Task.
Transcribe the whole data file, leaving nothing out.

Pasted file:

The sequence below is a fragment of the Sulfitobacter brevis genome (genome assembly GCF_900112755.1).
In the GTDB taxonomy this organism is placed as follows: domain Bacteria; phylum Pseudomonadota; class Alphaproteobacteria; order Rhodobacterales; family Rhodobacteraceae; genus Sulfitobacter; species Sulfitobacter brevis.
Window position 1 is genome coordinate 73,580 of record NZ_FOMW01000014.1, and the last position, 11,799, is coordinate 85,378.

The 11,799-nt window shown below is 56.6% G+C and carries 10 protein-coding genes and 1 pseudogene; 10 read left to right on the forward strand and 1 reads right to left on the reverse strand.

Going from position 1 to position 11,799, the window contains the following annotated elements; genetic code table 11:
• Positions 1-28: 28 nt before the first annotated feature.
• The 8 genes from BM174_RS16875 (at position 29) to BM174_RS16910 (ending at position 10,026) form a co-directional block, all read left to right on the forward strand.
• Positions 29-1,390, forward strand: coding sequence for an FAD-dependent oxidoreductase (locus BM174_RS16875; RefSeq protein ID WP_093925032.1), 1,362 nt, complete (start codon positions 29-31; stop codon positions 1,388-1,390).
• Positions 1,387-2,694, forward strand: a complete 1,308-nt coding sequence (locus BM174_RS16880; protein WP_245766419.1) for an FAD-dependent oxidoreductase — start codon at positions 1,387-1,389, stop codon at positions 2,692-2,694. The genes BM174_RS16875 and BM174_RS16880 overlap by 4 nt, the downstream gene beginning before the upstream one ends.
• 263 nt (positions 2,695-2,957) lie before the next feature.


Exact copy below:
The sequence below is a fragment of the Sulfitobacter brevis genome (genome assembly GCF_900112755.1).
In the GTDB taxonomy this organism is placed as follows: domain Bacteria; phylum Pseudomonadota; class Alphaproteobacteria; order Rhodobacterales; family Rhodobacteraceae; genus Sulfitobacter; species Sulfitobacter brevis.
Window position 1 is genome coordinate 73,580 of record NZ_FOMW01000014.1, and the last position, 11,799, is coordinate 85,378.

The 11,799-nt window shown below is 56.6% G+C and carries 10 protein-coding genes and 1 pseudogene; 10 read left to right on the forward strand and 1 reads right to left on the reverse strand.

Going from position 1 to position 11,799, the window contains the following annotated elements; genetic code table 11:
• Positions 1-28: 28 nt before the first annotated feature.
• The 8 genes from BM174_RS16875 (at position 29) to BM174_RS16910 (ending at position 10,026) form a co-directional block, all read left to right on the forward strand.
• Positions 29-1,390, forward strand: coding sequence for an FAD-dependent oxidoreductase (locus BM174_RS16875; RefSeq protein ID WP_093925032.1), 1,362 nt, complete (start codon positions 29-31; stop codon positions 1,388-1,390).
• Positions 1,387-2,694, forward strand: a complete 1,308-nt coding sequence (locus BM174_RS16880; protein WP_245766419.1) for an FAD-dependent oxidoreductase — start codon at positions 1,387-1,389, stop codon at positions 2,692-2,694. The genes BM174_RS16875 and BM174_RS16880 overlap by 4 nt, the downstream gene beginning before the upstream one ends.
• 263 nt (positions 2,695-2,957) lie before the next feature.